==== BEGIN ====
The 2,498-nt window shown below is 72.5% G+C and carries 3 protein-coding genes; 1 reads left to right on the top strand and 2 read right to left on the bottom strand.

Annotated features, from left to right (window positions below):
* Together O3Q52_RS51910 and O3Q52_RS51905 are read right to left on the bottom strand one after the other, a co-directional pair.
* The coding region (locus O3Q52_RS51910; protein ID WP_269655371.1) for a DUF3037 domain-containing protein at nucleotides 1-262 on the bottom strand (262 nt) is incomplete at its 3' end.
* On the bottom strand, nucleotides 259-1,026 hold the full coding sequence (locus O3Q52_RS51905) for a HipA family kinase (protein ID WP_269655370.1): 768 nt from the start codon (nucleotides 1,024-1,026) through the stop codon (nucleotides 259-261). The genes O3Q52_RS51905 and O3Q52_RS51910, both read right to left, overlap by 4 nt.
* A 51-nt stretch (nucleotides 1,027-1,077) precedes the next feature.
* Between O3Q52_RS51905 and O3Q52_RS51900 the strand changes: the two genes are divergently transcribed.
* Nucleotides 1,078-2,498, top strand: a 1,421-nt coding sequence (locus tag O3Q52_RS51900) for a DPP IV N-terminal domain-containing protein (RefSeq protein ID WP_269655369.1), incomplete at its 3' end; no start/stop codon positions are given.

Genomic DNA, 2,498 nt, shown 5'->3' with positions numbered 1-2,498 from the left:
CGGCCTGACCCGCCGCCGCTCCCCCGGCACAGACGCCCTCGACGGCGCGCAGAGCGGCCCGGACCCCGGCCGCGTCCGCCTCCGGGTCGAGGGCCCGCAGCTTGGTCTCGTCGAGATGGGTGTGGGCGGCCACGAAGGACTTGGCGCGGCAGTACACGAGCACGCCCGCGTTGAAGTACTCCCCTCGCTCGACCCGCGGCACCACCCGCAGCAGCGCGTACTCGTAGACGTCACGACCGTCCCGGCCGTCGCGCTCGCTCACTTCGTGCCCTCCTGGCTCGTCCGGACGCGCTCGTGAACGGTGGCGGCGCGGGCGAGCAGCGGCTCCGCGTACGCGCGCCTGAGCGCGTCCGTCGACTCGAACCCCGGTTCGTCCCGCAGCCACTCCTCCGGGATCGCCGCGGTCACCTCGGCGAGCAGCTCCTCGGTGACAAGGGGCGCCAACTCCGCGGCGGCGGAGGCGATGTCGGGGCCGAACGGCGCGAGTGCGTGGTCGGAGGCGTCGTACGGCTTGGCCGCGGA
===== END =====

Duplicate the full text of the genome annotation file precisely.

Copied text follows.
The 2,498-nt window shown below is 72.5% G+C and carries 3 protein-coding genes; 1 reads left to right on the top strand and 2 read right to left on the bottom strand.

Annotated features, from left to right (window positions below):
* Together O3Q52_RS51910 and O3Q52_RS51905 are read right to left on the bottom strand one after the other, a co-directional pair.
* The coding region (locus O3Q52_RS51910; protein ID WP_269655371.1) for a DUF3037 domain-containing protein at nucleotides 1-262 on the bottom strand (262 nt) is incomplete at its 3' end.
* On the bottom strand, nucleotides 259-1,026 hold the full coding sequence (locus O3Q52_RS51905) for a HipA family kinase (protein ID WP_269655370.1): 768 nt from the start codon (nucleotides 1,024-1,026) through the stop codon (nucleotides 259-261). The genes O3Q52_RS51905 and O3Q52_RS51910, both read right to left, overlap by 4 nt.
* A 51-nt stretch (nucleotides 1,027-1,077) precedes the next feature.
* Between O3Q52_RS51905 and O3Q52_RS51900 the strand changes: the two genes are divergently transcribed.
* Nucleotides 1,078-2,498, top strand: a 1,421-nt coding sequence (locus tag O3Q52_RS51900) for a DPP IV N-terminal domain-containing protein (RefSeq protein ID WP_269655369.1), incomplete at its 3' end; no start/stop codon positions are given.

Genomic DNA, 2,498 nt, shown 5'->3' with positions numbered 1-2,498 from the left:
CGGCCTGACCCGCCGCCGCTCCCCCGGCACAGACGCCCTCGACGGCGCGCAGAGCGGCCCGGACCCCGGCCGCGTCCGCCTCCGGGTCGAGGGCCCGCAGCTTGGTCTCGTCGAGATGGGTGTGGGCGGCCACGAAGGACTTGGCGCGGCAGTACACGAGCACGCCCGCGTTGAAGTACTCCCCTCGCTCGACCCGCGGCACCACCCGCAGCAGCGCGTACTCGTAGACGTCACGACCGTCCCGGCCGTCGCGCTCGCTCACTTCGTGCCCTCCTGGCTCGTCCGGACGCGCTCGTGAACGGTGGCGGCGCGGGCGAGCAGCGGCTCCGCGTACGCGCGCCTGAGCGCGTCCGTCGACTCGAACCCCGGTTCGTCCCGCAGCCACTCCTCCGGGATCGCCGCGGTCACCTCGGCGAGCAGCTCCTCGGTGACAAGGGGCGCCAACTCCGCGGCGGCGGAGGCGATGTCGGGGCCGAACGGCGCGAGTGCGTGGTCGGAGGCGTCGTACGGCTTGGCCGCGGA